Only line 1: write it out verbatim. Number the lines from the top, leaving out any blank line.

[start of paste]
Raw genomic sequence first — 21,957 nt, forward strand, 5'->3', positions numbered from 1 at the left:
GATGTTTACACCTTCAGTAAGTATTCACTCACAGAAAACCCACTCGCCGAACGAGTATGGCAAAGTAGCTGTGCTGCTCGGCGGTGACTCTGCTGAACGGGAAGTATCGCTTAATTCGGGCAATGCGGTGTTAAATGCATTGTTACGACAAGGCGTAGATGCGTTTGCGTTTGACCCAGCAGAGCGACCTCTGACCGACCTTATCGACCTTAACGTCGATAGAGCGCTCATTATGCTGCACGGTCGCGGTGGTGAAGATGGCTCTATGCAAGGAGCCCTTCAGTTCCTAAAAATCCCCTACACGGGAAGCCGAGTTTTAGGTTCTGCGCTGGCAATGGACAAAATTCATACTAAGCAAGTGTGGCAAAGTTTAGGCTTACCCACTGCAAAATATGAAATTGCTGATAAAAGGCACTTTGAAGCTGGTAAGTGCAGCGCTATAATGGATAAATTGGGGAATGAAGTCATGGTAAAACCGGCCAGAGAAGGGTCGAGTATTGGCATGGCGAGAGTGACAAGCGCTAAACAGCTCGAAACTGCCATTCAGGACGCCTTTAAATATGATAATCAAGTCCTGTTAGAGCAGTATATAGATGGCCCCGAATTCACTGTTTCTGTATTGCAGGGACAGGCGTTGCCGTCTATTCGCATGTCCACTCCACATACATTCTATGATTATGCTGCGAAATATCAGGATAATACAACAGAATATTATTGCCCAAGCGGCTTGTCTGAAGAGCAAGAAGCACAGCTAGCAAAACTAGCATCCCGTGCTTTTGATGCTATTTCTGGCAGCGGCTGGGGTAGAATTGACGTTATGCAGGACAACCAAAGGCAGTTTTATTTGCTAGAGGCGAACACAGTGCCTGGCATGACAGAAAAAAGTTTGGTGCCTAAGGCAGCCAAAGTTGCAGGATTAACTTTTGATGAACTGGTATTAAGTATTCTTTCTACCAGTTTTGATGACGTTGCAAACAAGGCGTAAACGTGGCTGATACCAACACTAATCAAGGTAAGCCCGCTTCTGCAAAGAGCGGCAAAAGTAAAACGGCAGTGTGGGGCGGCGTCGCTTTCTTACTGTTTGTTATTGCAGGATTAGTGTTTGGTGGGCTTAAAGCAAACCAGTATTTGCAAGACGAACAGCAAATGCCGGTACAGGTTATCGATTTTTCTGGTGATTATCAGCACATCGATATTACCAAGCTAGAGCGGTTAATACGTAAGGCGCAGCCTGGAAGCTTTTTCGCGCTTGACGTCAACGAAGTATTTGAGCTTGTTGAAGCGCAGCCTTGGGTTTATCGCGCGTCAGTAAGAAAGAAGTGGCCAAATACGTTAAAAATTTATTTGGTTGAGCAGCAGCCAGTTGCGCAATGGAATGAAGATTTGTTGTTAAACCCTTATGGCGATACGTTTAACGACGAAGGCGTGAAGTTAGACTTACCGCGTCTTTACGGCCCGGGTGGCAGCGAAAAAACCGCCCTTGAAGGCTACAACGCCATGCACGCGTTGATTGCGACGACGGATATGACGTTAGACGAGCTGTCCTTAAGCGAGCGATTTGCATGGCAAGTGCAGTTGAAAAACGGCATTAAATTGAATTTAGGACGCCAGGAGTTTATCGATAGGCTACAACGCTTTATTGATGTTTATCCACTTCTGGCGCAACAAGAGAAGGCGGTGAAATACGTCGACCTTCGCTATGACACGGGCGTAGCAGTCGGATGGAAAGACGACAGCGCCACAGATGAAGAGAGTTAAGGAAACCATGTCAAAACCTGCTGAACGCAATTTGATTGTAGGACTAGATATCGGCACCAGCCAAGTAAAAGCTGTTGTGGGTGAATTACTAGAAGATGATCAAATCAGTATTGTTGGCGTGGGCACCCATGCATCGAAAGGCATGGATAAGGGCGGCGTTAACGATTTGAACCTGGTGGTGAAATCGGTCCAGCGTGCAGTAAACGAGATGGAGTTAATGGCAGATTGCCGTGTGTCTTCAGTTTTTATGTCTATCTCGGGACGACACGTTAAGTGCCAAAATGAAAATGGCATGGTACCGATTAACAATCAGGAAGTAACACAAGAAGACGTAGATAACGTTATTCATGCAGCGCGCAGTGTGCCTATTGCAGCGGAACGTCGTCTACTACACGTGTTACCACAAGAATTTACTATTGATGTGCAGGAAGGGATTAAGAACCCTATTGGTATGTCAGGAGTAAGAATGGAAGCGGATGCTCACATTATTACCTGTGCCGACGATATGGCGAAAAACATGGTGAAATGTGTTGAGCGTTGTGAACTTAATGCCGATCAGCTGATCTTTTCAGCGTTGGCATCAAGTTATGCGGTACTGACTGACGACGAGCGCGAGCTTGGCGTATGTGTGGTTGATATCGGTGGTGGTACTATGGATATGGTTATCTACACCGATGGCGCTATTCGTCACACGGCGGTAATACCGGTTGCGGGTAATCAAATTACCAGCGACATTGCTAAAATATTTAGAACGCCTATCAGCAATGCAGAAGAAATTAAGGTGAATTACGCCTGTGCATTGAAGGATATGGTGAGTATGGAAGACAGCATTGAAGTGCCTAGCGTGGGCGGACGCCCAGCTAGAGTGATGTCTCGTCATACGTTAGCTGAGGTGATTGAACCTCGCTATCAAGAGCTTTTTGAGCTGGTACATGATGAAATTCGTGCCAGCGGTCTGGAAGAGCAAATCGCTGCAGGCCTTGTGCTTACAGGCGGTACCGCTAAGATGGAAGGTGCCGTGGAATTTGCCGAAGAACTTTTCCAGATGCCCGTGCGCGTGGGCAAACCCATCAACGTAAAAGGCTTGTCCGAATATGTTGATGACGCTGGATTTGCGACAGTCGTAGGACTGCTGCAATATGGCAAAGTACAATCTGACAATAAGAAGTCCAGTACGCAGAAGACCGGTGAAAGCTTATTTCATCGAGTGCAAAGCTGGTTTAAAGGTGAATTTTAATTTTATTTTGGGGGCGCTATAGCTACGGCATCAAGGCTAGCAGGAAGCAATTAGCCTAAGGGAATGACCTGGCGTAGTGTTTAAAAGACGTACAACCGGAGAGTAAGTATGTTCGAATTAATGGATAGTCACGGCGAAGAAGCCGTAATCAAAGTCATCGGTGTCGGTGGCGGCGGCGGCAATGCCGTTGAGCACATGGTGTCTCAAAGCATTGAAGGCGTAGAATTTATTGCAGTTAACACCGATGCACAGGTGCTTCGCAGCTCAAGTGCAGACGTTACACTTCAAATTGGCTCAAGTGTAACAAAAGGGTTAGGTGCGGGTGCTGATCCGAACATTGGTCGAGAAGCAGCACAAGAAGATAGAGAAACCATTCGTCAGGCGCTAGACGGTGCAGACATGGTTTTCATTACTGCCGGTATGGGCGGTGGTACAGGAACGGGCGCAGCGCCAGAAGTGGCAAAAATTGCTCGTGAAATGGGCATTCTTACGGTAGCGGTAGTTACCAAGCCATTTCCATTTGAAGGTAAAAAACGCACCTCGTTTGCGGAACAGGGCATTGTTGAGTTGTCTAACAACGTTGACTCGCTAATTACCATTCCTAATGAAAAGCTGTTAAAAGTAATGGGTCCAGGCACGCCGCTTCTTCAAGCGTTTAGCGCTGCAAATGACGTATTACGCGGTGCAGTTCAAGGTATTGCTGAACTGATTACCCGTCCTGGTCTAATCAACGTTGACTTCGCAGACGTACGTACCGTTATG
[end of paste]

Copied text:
Raw genomic sequence first — 21,957 nt, forward strand, 5'->3', positions numbered from 1 at the left: